With the Nets’ first-round series against the Celtics set to start Saturday, forward Blake Griffin takes a shot at some Q&A with Post columnist Steve Serby:
Q: You’ve known Kevin Durant for a long time. When you look in his eyes now, what do you see?
A: You still see that same … that he has that killer mentality. I think at this point in his career and his life, he’s just comfortable with who he is, comfortable being himself. And that’s what we need him to be.
Q: Do you remember the first time you saw him play?
A: In high school, just his length and his skill for how tall he was. Not just scoring, but how he affects the game overall. It’s something that a lot of people who don’t play kinda overlook.
Q: From afar, what was your reaction when KD and Kyrie Irving joined the Nets together?
A: Those two guys, at the end of games, I don’t know … if there’s three guys you’d want to have the ball in their hands at the end of games, or four guys — I think Dame [Damian Lillard] and KD and Kyrie are three of ’em. So when they joined up, it was like those are two guys that can go get you a bucket at the end of games, but when James [Harden] came, it was kinda the same thing.
Q: What makes Kyrie special or unique?
A: It’s hard to describe. He has the ability to get his shot in 100 different ways, and within those 100 different ways, he has four or finishes off each different way. He shoots all of ’em it seems like at a pretty high percentage.
Q: What makes Harden special or unique?
A: I think his IQ. He’s talented physically, obviously, and can shoot, has a good handle and all that and passes really well, but his IQ is off the charts.
Q: How does this team deal with championship-or-bust expectations?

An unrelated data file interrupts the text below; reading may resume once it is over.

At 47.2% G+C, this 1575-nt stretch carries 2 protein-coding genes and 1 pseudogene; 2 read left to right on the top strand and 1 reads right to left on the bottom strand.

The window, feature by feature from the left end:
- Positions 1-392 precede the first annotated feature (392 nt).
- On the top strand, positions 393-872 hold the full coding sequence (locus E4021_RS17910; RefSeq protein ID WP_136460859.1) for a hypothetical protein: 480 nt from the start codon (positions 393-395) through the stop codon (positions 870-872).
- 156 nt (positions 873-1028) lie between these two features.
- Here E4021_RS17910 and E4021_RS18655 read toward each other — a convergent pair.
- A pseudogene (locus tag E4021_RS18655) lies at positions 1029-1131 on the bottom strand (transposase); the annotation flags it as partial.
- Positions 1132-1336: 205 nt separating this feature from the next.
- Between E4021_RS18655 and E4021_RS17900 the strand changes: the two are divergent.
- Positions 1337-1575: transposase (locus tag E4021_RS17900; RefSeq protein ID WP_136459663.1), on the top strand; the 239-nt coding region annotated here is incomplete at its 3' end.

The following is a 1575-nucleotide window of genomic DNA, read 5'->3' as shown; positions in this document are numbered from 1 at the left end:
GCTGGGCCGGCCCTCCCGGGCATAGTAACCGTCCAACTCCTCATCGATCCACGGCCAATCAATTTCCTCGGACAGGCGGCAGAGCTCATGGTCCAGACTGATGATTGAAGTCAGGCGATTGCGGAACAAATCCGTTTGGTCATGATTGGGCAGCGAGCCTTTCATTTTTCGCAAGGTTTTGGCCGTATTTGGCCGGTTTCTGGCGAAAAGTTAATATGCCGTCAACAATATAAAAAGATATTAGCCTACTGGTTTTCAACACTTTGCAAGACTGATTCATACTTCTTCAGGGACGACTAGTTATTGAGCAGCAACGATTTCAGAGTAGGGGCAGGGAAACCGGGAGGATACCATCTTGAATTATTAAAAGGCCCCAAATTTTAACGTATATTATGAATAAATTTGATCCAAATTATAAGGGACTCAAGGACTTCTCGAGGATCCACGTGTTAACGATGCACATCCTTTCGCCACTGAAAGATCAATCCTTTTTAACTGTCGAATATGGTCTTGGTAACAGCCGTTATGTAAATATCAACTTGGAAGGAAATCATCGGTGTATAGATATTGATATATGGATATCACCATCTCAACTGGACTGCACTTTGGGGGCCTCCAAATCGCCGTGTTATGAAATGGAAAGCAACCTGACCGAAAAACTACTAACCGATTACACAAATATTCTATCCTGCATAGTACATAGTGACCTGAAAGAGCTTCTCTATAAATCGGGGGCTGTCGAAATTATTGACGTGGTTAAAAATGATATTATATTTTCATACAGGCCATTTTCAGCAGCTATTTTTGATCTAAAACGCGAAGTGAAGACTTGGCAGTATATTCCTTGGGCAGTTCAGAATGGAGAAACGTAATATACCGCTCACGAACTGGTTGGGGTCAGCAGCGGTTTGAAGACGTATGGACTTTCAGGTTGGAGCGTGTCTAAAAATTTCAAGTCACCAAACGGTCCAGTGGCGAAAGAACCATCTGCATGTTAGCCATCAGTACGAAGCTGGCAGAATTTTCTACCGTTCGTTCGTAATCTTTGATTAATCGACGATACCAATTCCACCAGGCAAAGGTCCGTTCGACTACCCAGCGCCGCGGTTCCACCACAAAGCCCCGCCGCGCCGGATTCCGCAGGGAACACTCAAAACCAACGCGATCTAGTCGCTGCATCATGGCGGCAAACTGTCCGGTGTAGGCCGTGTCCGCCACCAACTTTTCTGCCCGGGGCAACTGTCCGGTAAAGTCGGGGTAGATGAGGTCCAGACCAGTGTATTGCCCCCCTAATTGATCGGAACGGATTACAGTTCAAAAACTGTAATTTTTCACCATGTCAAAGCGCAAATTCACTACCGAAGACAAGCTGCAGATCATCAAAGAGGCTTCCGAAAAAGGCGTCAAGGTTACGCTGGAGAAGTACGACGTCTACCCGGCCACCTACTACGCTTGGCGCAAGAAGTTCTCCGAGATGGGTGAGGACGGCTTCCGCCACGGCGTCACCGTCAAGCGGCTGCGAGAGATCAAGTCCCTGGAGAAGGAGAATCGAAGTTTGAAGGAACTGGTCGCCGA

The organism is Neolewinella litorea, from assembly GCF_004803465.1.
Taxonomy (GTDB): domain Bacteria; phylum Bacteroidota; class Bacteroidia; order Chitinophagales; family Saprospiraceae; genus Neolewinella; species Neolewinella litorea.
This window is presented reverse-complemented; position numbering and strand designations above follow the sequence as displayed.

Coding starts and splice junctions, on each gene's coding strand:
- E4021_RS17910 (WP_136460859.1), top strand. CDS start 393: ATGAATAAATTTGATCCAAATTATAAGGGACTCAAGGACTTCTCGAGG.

A: You just go out and play. That’s not really our mantra, it’s not our focus. It’s about us, about being right, being focused, and if it happens, it happens.
Q: What is the mindset of your team?
A: One series at a time, one game at a time. We’re not trying to overlook anybody, we’re giving everybody the respect. We’re putting in the time this week and want to come out and put our game plan to action.
Q: What do you like best about this team?
A: I like our depth. Obviously James, KD and Ky are our Big 3, but we have a lot of good basketball players and guys who play hard. It’s always fun to play with guys like that.
Q: What would winning an NBA championship mean to you?
A: It’s something I dreamed about for as long as I can remember.
Q: What drives you at this stage of your career?
A: My competitiveness is still the thing that drives me to this day, but winning a championship, and also your legacy.
Q: Describe your on-court mentality.
A: My role might have changed, but my mentality doesn’t change. It’s always to affect the game in the most ways possible and help make the teammates better.
Q: Playing for Steve Nash?
A: It’s been great, man. He’s a very poised coach and obviously a guy who knows what it’s like to be a player in this league and (how) to play a certain style. It’s been a joy.
Q: What concerns you about the Celtics?
A: Well-coached, very talented and they play hard. This isn’t by any means an easy matchup. They got some players that can really go get it, so we gotta be right all series long.
Q: How do you defend Jayson Tatum?
A: He’s an elite scorer at three different levels on the court, so you just try to make it difficult for him. He’s gonna score, he’s too good of a player not to, but you just gotta be locked in and do it by committee, do it as a team, and try to make it tougher for him.
Q: Brooklyn Nets fans?
A: The fans that are able to come to games have been loud and great. I’ve always thought Brooklyn had really good fans. It’s kinda more of a college atmosphere than most NBA arenas.
Q: I read that if you could change places with one person, it would be Derek Jeter.
A: He’s just like my favorite player growing up. He was kinda like one of those guys who’s sorta untouchable in the sports world, like he just did everything the right way, stayed out of most controversies and stuff.
Q: When did you meet him?
A: I first met him five years ago or so. longer than that. I had breakfast with him at the Beverly Hills Hotel. I was doing a lot of stuff with The Players’ Tribune, he was just kinda starting that out. We just met to just kinda get to know each other, it was great.
Q: Did he have any advice for you?
A: Just different stories and different things he said. I kinda picked his brain in there, he was great.